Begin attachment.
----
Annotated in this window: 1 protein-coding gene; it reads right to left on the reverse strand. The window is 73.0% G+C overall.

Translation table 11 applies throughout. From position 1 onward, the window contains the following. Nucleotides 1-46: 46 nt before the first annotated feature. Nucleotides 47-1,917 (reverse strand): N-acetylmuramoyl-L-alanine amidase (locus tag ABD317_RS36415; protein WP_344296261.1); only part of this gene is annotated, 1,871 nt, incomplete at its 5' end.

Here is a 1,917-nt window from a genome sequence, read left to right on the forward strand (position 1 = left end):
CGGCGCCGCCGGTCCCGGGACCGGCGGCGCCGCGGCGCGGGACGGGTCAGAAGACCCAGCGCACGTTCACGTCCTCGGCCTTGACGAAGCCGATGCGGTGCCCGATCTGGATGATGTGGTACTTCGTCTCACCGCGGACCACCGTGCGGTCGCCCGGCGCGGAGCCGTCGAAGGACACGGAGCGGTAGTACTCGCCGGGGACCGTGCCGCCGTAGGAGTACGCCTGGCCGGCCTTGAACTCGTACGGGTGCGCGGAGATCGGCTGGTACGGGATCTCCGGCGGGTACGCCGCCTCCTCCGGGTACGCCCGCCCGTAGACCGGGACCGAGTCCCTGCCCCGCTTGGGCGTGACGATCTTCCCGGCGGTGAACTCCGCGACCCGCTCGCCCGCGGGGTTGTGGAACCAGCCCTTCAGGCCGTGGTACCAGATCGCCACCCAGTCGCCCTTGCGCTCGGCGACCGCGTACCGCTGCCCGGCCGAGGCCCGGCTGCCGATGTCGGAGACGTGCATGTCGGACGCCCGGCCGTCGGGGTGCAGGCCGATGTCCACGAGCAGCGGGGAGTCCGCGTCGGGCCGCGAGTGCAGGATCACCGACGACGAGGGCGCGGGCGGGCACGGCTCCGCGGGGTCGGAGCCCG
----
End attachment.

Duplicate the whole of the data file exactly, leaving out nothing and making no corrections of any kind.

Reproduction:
Annotated in this window: 1 protein-coding gene; it reads right to left on the reverse strand. The window is 73.0% G+C overall.

Translation table 11 applies throughout. From position 1 onward, the window contains the following. Nucleotides 1-46: 46 nt before the first annotated feature. Nucleotides 47-1,917 (reverse strand): N-acetylmuramoyl-L-alanine amidase (locus tag ABD317_RS36415; protein WP_344296261.1); only part of this gene is annotated, 1,871 nt, incomplete at its 5' end.

Here is a 1,917-nt window from a genome sequence, read left to right on the forward strand (position 1 = left end):
CGGCGCCGCCGGTCCCGGGACCGGCGGCGCCGCGGCGCGGGACGGGTCAGAAGACCCAGCGCACGTTCACGTCCTCGGCCTTGACGAAGCCGATGCGGTGCCCGATCTGGATGATGTGGTACTTCGTCTCACCGCGGACCACCGTGCGGTCGCCCGGCGCGGAGCCGTCGAAGGACACGGAGCGGTAGTACTCGCCGGGGACCGTGCCGCCGTAGGAGTACGCCTGGCCGGCCTTGAACTCGTACGGGTGCGCGGAGATCGGCTGGTACGGGATCTCCGGCGGGTACGCCGCCTCCTCCGGGTACGCCCGCCCGTAGACCGGGACCGAGTCCCTGCCCCGCTTGGGCGTGACGATCTTCCCGGCGGTGAACTCCGCGACCCGCTCGCCCGCGGGGTTGTGGAACCAGCCCTTCAGGCCGTGGTACCAGATCGCCACCCAGTCGCCCTTGCGCTCGGCGACCGCGTACCGCTGCCCGGCCGAGGCCCGGCTGCCGATGTCGGAGACGTGCATGTCGGACGCCCGGCCGTCGGGGTGCAGGCCGATGTCCACGAGCAGCGGGGAGTCCGCGTCGGGCCGCGAGTGCAGGATCACCGACGACGAGGGCGCGGGCGGGCACGGCTCCGCGGGGTCGGAGCCCG